Interview with Amb. Kostiantyn Yelisieiev,
Deputy Head of the Administration of the President of Ukraine

Has the Eastern Partnership succeeded? Can it be further improved?

Ukraine considers the Eastern Partnership as a complementary track to our bilateral dialogue with the EU. It is clear that our main milestones – visa-free regime, Association Agreement, macro-financial assistance – are the achievements of the bilateral track.
Next year will mark the 10th anniversary of the Eastern Partnership. We deem this date should officially formalise differentiation within the EaP. The ‘EU+6’ format could continue existing in parallel with the ‘EU+3’ and cover such initiatives as harmonising of roaming prices among the Eastern partners, cultural and youth cooperation (EaP European School, Erasmus+, Creative Europe, Horizon 2020), enhancing of cyber security, etc.
Ukraine remains committed to the success of the Eastern Partnership and is ready to lead in the process of its further development and enhancement.

Should it be EaP+ to encourage the three states (Ukraine, Moldova, and Georgia) that signed the Association Agreement for further European integration?

The future of the Eastern Partnership is closely linked to deeper differentiation. Ten years of implementation showed that the EaP became a multi-speed initiative where different partners have different expectations.
The possibility of an enhanced dialogue with Associated Partners is enshrined in the Brussels Summit declaration. The informal ministerial meeting on trade and DCFTA-related issues in the ‘EU+3’ format became the first practical implementation of such a dialogue. It has proved its importance as a platform for discussions related to DCFTA implementation and coordination of efforts to promote trade and regulatory convergence with the EU and between DCFTA countries. In particular, the meeting was very useful to compare notes among the EU and the DCFTA partner countries on homework done in several key DCFTA priorities: reform of public procurement, customs facilitation, promotion of SMEs, and approximation of the SPS standards.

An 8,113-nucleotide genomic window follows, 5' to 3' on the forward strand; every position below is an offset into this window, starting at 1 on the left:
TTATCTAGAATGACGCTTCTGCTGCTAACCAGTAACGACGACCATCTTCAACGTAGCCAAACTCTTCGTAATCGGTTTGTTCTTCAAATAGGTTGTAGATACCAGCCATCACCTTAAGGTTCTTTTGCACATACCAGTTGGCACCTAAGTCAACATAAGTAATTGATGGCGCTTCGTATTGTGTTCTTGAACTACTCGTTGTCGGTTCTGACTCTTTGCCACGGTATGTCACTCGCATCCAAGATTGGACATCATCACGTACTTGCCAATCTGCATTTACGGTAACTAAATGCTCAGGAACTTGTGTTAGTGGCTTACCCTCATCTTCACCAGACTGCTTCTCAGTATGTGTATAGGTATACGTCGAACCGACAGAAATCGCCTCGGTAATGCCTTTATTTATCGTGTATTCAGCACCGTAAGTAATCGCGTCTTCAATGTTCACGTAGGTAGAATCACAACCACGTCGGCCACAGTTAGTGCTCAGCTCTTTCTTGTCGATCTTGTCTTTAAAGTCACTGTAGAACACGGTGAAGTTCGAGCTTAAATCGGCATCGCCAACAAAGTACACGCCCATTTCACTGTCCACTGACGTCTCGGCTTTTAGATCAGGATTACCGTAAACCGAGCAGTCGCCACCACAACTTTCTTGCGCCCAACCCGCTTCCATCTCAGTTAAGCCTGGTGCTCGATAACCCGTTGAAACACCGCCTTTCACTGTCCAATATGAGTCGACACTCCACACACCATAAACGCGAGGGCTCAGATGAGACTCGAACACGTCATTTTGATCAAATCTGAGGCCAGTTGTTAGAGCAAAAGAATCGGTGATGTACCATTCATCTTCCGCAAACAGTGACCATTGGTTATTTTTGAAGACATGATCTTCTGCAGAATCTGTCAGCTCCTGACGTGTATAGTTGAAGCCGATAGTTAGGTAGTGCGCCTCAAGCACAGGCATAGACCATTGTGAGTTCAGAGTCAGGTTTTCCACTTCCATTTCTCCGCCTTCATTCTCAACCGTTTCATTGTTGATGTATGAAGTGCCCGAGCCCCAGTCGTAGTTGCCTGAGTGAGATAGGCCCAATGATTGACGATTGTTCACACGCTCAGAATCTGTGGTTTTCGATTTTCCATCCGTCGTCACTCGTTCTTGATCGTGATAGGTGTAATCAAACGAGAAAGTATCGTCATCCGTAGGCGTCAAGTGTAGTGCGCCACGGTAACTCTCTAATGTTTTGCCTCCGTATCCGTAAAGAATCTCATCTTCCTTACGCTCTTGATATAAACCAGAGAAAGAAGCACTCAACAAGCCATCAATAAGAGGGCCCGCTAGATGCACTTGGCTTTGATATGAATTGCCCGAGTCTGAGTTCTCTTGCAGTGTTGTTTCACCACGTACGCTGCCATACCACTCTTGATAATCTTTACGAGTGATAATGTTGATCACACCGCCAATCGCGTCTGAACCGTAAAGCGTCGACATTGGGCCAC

Ukraine is interested in regular and close cooperation with the EU and other DCFTA countries on these and other priorities in order to ensure effective implementation of the DCFTA goals and objectives. In this regard, it is necessary to set up regular ministerial meetings in this format and propose to host the next meeting in Kyiv.
Moreover, we deem that this experience could be transferred to other areas of cooperation and cover approximation of partners’ legislation in such areas as Digital Single Market, customs cooperation, and Energy Union. Extending the benefits of the Digital Single Market to the EaP countries would help the EU and partner countries gain greater opportunities from emerging digital technologies in terms of economic development, infrastructure modernisation, and promoting trade, as digital economy is one of the most important and beneficial areas of cooperation.

What are three biggest opportunities the EU Association Agreement generates for Ukraine?

  • The Association Agreement is offering huge opportunities for Ukraine’s transformation into a modern European democratic state.
    First, I would like to highlight a strategic opportunity this Agreement generates for Ukraine. As a result of implementation of the Agreement, Ukraine would de facto reach political and economic criteria that would make our country eligible to join the EU.